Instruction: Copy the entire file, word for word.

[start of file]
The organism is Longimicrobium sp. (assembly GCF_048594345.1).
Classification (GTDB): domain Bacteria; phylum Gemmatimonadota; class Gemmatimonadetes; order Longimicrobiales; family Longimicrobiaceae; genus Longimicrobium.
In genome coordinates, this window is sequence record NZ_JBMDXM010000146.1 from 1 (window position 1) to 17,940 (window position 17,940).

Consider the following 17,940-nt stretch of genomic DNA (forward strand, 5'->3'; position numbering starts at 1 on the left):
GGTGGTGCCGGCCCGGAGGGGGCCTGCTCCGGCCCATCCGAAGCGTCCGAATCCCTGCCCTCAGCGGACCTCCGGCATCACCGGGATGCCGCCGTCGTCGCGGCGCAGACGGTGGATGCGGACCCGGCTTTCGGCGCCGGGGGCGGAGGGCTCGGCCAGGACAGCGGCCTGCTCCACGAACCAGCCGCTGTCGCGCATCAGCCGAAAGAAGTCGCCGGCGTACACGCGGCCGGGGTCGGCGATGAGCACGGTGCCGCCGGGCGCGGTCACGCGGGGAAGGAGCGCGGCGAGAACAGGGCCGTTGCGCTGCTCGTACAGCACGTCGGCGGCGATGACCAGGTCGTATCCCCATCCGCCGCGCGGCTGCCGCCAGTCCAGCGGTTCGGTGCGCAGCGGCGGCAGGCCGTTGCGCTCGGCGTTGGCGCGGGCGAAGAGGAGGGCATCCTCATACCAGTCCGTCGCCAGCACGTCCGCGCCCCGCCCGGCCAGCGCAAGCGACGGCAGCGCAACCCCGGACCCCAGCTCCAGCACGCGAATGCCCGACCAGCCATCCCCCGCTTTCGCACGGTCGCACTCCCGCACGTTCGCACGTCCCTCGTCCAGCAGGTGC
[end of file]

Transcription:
The organism is Longimicrobium sp. (assembly GCF_048594345.1).
Classification (GTDB): domain Bacteria; phylum Gemmatimonadota; class Gemmatimonadetes; order Longimicrobiales; family Longimicrobiaceae; genus Longimicrobium.
In genome coordinates, this window is sequence record NZ_JBMDXM010000146.1 from 1 (window position 1) to 17,940 (window position 17,940).

Consider the following 17,940-nt stretch of genomic DNA (forward strand, 5'->3'; position numbering starts at 1 on the left):
GGTGGTGCCGGCCCGGAGGGGGCCTGCTCCGGCCCATCCGAAGCGTCCGAATCCCTGCCCTCAGCGGACCTCCGGCATCACCGGGATGCCGCCGTCGTCGCGGCGCAGACGGTGGATGCGGACCCGGCTTTCGGCGCCGGGGGCGGAGGGCTCGGCCAGGACAGCGGCCTGCTCCACGAACCAGCCGCTGTCGCGCATCAGCCGAAAGAAGTCGCCGGCGTACACGCGGCCGGGGTCGGCGATGAGCACGGTGCCGCCGGGCGCGGTCACGCGGGGAAGGAGCGCGGCGAGAACAGGGCCGTTGCGCTGCTCGTACAGCACGTCGGCGGCGATGACCAGGTCGTATCCCCATCCGCCGCGCGGCTGCCGCCAGTCCAGCGGTTCGGTGCGCAGCGGCGGCAGGCCGTTGCGCTCGGCGTTGGCGCGGGCGAAGAGGAGGGCATCCTCATACCAGTCCGTCGCCAGCACGTCCGCGCCCCGCCCGGCCAGCGCAAGCGACGGCAGCGCAACCCCGGACCCCAGCTCCAGCACGCGAATGCCCGACCAGCCATCCCCCGCTTTCGCACGGTCGCACTCCCGCACGTTCGCACGTCCCTCGTCCAGCAGGTGC